Health Minister Jean-Yves Duclos says the federal government has been working with provinces to restore the country’s ailing health systems during the pandemic, despite claims to the contrary by Canada’s prime ministers.
The comments come as prime ministers meet for a second day of talks in Victoria that have been dominated by the health care crisis across the country.
BC Premier John Horgan, who chairs the Federation Council that comprises all premiers, said the health care system must reinvent itself with a plan for sustainable human resources and stable federal funding.
He said eight months have passed since the federal government promised to sit down with prime ministers to devise a strategy to restore the health system and that meeting is long overdue.
Duclos said the federal government recognizes that all provincial health systems are in crisis, primarily due to a shortage of health workers.
“Many workers have left the profession during COVID-19 due to the physical and mental health toll that COVID-19 brought on them and their families,” Duclos said in an interview Tuesday.
“The provinces and territories rightfully feel that crisis because they are the most directly affected by the health care crisis that we are all seeing across the country.”
Duclos said he has been working steadily with his provincial counterparts on the issue, while also transferring billions of dollars to the provinces to shore up the system during the COVID-19 pandemic.
“We have moved forward together in terms of policy, but also in terms of funding to support the provinces,” he said, adding that the federal government has already agreed to do more in the long term.
On Monday, prime ministers called on the federal government to increase its share of health care funding to 35 percent from the existing 22 percent amid staffing shortages.
Duclos did not offer a timetable for the federal government to participate in those negotiations. Earlier, Prime Minister Justin Trudeau said those talks will take place after the pandemic has passed.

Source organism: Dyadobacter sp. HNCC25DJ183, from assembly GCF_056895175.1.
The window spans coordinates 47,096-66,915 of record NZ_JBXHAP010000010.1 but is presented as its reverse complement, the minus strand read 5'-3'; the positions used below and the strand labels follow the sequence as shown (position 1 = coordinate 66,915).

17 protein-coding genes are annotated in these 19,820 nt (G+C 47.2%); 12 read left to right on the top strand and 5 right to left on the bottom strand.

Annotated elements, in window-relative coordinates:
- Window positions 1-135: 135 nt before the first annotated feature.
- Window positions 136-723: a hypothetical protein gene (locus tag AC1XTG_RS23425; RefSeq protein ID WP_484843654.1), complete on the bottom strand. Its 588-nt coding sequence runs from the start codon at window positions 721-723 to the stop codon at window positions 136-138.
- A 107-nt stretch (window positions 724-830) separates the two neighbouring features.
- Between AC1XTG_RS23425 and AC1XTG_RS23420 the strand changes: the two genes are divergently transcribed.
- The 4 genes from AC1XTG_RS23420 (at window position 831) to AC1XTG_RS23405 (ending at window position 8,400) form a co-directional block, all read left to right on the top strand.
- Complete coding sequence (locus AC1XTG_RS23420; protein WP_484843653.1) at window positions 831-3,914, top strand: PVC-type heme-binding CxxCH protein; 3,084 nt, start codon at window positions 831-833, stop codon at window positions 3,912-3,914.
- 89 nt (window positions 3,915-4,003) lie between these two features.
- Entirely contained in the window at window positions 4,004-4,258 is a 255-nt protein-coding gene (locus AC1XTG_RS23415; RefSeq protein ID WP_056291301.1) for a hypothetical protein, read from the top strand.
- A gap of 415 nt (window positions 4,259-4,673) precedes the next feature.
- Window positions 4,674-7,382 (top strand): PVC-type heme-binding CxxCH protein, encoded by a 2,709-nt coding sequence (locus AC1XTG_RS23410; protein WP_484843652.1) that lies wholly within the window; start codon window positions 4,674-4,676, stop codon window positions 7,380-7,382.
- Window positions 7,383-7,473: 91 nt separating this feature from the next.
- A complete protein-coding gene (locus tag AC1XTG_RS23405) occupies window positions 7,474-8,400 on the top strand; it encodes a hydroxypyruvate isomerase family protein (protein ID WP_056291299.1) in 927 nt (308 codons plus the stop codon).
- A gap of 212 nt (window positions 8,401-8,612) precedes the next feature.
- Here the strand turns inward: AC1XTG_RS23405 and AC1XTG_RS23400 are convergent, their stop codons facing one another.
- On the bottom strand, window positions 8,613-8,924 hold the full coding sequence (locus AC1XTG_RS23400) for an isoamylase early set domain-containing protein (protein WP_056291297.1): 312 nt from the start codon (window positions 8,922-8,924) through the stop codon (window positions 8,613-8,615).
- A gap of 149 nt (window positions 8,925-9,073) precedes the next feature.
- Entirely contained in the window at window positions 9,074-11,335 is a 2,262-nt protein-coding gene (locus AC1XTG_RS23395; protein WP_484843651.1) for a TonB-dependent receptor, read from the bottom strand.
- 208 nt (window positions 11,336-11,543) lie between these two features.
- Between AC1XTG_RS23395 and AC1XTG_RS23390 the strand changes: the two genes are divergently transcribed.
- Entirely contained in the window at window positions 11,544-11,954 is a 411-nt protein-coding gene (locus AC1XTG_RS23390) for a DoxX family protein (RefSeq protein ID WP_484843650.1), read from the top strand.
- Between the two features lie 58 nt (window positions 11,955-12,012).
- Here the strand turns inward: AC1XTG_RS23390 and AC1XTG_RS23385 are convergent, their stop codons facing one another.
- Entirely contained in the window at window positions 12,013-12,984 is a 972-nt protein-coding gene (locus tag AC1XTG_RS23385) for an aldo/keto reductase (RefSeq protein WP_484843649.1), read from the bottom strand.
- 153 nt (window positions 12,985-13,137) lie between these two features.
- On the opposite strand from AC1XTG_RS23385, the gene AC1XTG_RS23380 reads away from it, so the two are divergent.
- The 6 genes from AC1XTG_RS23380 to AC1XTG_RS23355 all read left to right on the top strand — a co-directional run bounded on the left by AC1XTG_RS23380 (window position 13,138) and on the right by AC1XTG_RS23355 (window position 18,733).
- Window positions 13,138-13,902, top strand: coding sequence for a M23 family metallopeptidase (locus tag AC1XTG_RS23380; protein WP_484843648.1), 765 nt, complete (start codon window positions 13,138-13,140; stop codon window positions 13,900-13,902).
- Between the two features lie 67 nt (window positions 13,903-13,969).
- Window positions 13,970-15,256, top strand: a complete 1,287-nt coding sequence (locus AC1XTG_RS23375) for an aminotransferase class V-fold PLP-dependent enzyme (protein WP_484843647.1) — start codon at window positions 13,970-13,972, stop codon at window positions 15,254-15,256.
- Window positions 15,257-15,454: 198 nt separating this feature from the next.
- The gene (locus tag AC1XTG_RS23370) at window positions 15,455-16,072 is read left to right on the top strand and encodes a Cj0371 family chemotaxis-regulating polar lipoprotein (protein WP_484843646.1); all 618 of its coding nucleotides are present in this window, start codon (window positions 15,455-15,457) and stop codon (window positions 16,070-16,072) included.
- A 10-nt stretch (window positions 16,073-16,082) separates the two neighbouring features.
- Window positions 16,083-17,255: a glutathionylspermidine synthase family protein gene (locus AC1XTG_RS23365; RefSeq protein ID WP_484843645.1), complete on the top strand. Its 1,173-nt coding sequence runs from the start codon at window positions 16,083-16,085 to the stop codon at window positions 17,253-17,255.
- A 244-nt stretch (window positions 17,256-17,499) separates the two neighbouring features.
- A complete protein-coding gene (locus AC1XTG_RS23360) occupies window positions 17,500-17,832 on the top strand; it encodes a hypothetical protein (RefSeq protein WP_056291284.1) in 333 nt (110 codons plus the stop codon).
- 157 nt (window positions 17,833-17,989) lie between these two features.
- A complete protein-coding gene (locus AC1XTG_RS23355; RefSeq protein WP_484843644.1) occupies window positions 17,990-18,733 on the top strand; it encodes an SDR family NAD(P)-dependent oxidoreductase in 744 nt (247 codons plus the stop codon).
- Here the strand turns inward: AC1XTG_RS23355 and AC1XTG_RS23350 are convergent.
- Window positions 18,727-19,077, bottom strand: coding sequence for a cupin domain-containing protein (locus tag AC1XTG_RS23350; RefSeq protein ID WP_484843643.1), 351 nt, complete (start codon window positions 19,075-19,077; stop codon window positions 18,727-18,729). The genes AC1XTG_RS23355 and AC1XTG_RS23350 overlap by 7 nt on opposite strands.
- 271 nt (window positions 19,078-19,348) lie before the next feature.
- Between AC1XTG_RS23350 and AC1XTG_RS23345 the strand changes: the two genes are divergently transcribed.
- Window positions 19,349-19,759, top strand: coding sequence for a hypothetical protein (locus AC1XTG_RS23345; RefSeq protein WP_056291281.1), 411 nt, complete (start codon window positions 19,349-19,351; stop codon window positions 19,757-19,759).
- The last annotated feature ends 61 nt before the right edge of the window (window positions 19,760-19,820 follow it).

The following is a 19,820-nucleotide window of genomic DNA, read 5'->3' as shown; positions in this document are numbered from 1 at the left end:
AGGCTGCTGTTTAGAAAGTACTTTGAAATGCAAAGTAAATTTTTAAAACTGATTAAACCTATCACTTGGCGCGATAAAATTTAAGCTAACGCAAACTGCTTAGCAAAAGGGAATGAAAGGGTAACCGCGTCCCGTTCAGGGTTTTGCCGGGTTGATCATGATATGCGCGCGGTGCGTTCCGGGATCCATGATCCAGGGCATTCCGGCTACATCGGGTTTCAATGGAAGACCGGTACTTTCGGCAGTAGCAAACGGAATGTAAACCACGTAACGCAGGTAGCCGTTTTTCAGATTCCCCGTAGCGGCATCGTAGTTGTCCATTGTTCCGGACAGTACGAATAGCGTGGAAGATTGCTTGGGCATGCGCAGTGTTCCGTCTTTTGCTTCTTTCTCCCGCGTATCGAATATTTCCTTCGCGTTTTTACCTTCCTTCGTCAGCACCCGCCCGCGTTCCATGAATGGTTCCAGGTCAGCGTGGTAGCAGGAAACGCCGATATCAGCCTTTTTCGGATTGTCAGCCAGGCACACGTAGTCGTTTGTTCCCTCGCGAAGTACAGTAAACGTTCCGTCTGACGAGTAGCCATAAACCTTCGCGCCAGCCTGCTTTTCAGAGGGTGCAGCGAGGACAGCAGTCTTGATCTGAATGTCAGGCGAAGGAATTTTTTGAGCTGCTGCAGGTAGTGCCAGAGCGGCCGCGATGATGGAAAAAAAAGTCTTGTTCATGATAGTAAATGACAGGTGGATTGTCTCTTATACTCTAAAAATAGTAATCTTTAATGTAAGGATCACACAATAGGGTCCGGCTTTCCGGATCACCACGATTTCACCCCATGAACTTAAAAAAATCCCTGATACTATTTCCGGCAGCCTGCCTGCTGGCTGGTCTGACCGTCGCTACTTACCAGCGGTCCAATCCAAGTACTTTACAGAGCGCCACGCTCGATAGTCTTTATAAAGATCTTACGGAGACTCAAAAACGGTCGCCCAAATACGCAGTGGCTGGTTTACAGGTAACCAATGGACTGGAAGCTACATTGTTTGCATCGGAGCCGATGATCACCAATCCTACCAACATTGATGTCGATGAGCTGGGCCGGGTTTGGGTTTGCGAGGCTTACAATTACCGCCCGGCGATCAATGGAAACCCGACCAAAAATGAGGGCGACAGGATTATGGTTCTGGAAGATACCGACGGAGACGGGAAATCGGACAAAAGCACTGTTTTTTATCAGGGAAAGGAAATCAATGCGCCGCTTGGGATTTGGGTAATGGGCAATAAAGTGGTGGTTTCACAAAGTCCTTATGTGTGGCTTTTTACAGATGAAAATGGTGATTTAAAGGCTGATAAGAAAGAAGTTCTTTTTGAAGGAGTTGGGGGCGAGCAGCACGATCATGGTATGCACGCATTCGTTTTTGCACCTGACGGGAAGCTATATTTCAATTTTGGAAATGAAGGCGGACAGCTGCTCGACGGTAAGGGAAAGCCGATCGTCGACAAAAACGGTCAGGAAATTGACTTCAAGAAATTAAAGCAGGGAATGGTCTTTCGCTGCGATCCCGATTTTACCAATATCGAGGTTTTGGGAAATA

Currently, federal contributions to provincial health systems grow in line with a three-year moving average of nominal gross domestic product.
Based on that formula, the payment of health transfers to the provinces increased by 4.8 percent in the most recent federal budget, which is equivalent to an additional $12 billion projected over the next five years compared to estimates. pre-pandemic.
Affordability issues and economic recovery are among the other issues on the table during the Federation Council’s summer meetings, which wrap up Tuesday.
Horgan says prime ministers are also sharing ideas to combat inflation and skyrocketing costs of living, and hope to see significant federal support in that area as well.
“Ideas in Quebec are just as valid there as they are in British Columbia,” Horgan said Monday.
While some of the causes are global, such as the COVID-19 pandemic and Russian aggression in Ukraine, the impacts are local and require sustained intervention, he said.
“These are seismic issues that are shaking the international economy and we are not immune to that. But collectively, working together to find best practices, what can we do in our respective jurisdictions, and most importantly, how can we collaborate with the federal government. to meet these challenges.
This report from The Canadian Press was first published on July 12, 2022.
— With Laura Osman Archives in Ottawa